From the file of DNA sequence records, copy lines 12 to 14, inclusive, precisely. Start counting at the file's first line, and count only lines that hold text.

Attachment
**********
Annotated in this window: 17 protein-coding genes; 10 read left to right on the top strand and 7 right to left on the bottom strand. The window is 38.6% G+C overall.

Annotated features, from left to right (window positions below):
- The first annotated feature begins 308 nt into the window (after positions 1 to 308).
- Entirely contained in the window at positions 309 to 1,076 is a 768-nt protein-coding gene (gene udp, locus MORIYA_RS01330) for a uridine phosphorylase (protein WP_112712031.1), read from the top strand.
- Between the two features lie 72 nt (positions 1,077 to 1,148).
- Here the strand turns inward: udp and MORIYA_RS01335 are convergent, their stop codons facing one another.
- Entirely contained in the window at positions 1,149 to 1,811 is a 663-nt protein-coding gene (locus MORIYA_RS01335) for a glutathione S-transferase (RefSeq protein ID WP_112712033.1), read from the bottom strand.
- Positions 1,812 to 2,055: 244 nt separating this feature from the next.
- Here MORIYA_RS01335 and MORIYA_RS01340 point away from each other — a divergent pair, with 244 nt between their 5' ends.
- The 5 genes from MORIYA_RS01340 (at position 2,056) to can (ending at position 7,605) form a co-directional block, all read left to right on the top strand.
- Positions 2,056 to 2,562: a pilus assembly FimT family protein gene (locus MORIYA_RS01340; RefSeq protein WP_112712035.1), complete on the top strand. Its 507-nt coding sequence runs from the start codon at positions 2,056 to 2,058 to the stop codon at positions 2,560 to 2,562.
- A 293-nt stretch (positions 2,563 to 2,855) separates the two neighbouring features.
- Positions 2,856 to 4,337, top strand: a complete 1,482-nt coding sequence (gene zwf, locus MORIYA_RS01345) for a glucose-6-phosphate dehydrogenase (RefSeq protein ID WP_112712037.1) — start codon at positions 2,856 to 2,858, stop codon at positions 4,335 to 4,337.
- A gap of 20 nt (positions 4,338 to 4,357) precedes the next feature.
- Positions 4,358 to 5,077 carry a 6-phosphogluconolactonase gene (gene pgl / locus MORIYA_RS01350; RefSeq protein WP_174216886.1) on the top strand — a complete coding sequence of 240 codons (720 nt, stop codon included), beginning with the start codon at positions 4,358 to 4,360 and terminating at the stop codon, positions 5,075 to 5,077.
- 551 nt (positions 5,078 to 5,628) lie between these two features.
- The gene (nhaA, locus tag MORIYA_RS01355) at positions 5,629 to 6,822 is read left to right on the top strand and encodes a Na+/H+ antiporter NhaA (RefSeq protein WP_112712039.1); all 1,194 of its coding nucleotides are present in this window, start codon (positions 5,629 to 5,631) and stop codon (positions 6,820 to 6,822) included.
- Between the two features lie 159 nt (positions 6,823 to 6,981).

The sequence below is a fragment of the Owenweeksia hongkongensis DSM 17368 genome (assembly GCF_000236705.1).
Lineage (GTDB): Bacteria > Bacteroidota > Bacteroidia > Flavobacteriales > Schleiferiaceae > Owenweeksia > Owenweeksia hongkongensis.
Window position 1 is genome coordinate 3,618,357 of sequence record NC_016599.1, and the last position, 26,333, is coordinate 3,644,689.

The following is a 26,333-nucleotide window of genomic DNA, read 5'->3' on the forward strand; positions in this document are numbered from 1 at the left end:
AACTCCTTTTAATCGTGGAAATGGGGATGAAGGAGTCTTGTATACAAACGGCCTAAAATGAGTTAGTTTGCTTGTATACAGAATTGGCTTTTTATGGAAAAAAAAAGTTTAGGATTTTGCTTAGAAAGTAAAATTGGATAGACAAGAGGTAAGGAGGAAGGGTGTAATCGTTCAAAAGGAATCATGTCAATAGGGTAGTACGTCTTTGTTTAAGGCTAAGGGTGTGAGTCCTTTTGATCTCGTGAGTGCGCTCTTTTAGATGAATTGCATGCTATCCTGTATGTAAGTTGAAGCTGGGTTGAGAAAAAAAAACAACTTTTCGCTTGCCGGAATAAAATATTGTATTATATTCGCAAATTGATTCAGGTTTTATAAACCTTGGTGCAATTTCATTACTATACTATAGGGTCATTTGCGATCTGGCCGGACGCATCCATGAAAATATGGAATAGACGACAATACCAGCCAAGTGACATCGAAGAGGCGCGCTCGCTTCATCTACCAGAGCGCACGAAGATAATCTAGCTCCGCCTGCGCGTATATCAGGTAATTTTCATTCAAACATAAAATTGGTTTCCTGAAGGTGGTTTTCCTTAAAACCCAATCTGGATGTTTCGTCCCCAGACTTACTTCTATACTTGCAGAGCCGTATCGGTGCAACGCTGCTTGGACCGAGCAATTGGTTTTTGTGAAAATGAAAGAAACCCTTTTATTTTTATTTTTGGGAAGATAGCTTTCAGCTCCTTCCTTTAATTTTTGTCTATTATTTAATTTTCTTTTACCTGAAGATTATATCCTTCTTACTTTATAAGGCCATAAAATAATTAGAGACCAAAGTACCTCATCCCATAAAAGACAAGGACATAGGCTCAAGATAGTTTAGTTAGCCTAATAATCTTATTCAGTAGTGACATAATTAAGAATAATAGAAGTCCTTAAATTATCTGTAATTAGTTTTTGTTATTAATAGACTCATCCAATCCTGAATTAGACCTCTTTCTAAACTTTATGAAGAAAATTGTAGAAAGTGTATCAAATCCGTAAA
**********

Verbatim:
- A 293-nt stretch (positions 2,563 to 2,855) separates the two neighbouring features.
- Positions 2,856 to 4,337, top strand: a complete 1,482-nt coding sequence (gene zwf, locus MORIYA_RS01345) for a glucose-6-phosphate dehydrogenase (RefSeq protein ID WP_112712037.1) — start codon at positions 2,856 to 2,858, stop codon at positions 4,335 to 4,337.
- A gap of 20 nt (positions 4,338 to 4,357) precedes the next feature.